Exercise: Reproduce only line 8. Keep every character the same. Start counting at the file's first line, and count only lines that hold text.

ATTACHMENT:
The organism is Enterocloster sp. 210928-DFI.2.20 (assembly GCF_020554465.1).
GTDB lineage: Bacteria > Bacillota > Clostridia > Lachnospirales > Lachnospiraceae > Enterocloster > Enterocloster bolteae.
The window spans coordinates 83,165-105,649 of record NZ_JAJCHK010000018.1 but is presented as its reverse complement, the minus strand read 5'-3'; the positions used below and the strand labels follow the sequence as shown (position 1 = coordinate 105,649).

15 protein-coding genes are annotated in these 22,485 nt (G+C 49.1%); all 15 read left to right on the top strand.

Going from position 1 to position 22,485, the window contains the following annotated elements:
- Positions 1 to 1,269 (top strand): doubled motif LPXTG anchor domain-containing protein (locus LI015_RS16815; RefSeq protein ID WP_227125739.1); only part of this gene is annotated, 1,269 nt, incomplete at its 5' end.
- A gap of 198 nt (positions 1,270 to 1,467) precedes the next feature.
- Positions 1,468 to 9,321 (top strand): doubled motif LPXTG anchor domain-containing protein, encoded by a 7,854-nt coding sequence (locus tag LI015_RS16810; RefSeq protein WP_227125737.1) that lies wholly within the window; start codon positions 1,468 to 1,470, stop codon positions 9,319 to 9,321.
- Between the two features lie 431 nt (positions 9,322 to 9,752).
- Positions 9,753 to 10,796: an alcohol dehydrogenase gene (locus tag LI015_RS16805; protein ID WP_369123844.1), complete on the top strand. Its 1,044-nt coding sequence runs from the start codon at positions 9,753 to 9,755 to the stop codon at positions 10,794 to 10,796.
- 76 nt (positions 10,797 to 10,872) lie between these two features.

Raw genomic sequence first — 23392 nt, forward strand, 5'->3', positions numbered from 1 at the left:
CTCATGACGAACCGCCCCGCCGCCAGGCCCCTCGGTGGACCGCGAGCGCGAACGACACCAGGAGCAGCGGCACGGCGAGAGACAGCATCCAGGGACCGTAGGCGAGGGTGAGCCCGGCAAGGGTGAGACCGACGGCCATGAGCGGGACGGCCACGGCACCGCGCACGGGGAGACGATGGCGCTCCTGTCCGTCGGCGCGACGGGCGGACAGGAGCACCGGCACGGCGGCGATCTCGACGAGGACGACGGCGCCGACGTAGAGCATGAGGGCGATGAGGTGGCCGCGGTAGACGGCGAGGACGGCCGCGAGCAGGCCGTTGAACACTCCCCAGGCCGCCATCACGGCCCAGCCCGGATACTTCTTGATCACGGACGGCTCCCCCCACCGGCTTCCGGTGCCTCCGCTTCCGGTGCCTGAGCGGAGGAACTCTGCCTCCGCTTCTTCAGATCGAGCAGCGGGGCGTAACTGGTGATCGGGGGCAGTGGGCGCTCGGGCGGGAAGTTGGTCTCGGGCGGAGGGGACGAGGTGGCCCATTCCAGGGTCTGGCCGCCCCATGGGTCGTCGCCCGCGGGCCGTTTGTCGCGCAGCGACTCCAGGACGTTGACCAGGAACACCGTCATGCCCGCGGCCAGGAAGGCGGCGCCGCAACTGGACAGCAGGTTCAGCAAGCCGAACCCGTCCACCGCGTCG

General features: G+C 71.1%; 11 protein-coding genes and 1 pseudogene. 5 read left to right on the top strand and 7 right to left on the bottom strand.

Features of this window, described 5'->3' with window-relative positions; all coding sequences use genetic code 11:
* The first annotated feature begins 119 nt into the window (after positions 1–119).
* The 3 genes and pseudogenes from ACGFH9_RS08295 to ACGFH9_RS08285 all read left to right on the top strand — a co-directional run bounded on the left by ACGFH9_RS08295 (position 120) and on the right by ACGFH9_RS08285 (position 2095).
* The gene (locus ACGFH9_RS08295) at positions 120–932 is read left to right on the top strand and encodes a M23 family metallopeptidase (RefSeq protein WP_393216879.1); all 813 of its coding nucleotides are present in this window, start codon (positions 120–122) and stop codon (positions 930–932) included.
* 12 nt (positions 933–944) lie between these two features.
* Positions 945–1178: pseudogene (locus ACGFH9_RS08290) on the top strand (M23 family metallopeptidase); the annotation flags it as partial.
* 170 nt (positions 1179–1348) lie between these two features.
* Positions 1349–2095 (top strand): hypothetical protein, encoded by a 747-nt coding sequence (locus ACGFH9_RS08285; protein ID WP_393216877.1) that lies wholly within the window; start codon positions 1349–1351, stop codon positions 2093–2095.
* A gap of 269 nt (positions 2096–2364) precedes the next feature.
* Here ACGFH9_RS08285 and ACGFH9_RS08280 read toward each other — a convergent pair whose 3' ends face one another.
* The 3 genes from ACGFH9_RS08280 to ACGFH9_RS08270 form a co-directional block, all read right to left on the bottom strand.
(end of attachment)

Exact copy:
- Positions 1,468 to 9,321 (top strand): doubled motif LPXTG anchor domain-containing protein, encoded by a 7,854-nt coding sequence (locus tag LI015_RS16810; RefSeq protein WP_227125737.1) that lies wholly within the window; start codon positions 1,468 to 1,470, stop codon positions 9,319 to 9,321.